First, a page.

Funding to provide legal assistance to parties with standing in these proceedings is limited and Northern Territory Legal Aid Commission must make difficult decisions in prioritising the granting of legal aid. For example, the Commission has ceased providing a duty solicitor in child protection matters. It is vital that appropriate funding is available to enable legal services to represent parties to proceedings for those who have standing to be parties.

Placement arrangements and maintaining contact with family

Territory Courts in child protection proceedings are not tasked with, and empowered to promote the child’s relationships with his or her biological parents in the same way as in the family law system. WhenDCF has daily care and control of a child, it is not necessarily required to arrange for any contact time with either biological parent and it is unsettled at law whether the Care & Protection of Children Act permits the Local Court to compel the Department to provide a certain amount of contact between children in care and their parents.

Practical problems arising from this are best illustrated by examples from regional NT. Katherine is a regional town in the NT 330 kilometers south of Darwin. There is no public transport available between Katherine and Darwin and limited affordable alternative transport options. There is an extreme shortage of foster carers in the region, yet a high number of children are placed in care. Approximately 25% of the children subject to child protection proceedings in the Northern Territory are children from Katherine & its surrounds. Due to a paucity of foster carers in the town, it is common for children in care to either be placed into ‘group homes’ or with carers in Darwin. There are concerns about both situations. ‘Group home’ arrangements do not provide a stable family environment for the children and it is challenging for the service provider to adequately supervise children. For some children, this arrangement may result in more detriment to the child. Where children are placed outside of Katherine, it is impractical for children to have and maintain contact with their family. This situation can continue for anywhere from 3 months to over a year until child protection proceedings resolve,even in cases where the matter starts and stays in that jurisdiction, and may become permanent if the Court determines the child should remain in care.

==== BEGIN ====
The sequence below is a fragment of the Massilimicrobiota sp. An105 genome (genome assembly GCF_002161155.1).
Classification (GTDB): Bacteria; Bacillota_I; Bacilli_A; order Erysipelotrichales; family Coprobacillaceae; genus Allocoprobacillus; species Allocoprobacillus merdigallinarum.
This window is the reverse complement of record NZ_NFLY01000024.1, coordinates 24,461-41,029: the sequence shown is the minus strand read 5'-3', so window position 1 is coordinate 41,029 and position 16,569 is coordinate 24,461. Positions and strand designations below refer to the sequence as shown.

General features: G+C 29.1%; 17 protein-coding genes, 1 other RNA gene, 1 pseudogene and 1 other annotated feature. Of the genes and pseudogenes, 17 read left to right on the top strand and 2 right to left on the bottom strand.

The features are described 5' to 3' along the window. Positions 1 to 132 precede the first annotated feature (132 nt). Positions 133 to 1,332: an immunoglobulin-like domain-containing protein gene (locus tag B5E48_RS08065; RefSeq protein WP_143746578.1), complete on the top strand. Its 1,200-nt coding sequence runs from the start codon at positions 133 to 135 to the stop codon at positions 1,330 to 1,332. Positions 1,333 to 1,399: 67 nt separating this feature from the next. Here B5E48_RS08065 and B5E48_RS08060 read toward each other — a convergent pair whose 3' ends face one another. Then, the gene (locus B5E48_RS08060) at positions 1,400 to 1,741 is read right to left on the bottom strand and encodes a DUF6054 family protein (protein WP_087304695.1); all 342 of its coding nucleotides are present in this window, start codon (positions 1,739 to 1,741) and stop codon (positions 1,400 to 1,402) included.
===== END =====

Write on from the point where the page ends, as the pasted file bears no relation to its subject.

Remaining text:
Domestic and Family Violence

Many parties in dual proceedings have been victims of traumatic situations themselves, for example domestic and family violence. It can be emotionally challenging for these parties to have to recount their suffering on multiple occasions, including providing instructions in each matter, engaging with consultants and assessors in each matter, and giving evidence in each matter. In child protection proceedings, domestic violence victims are sometimes blamed for having failed to protect their children from being exposed to family violence.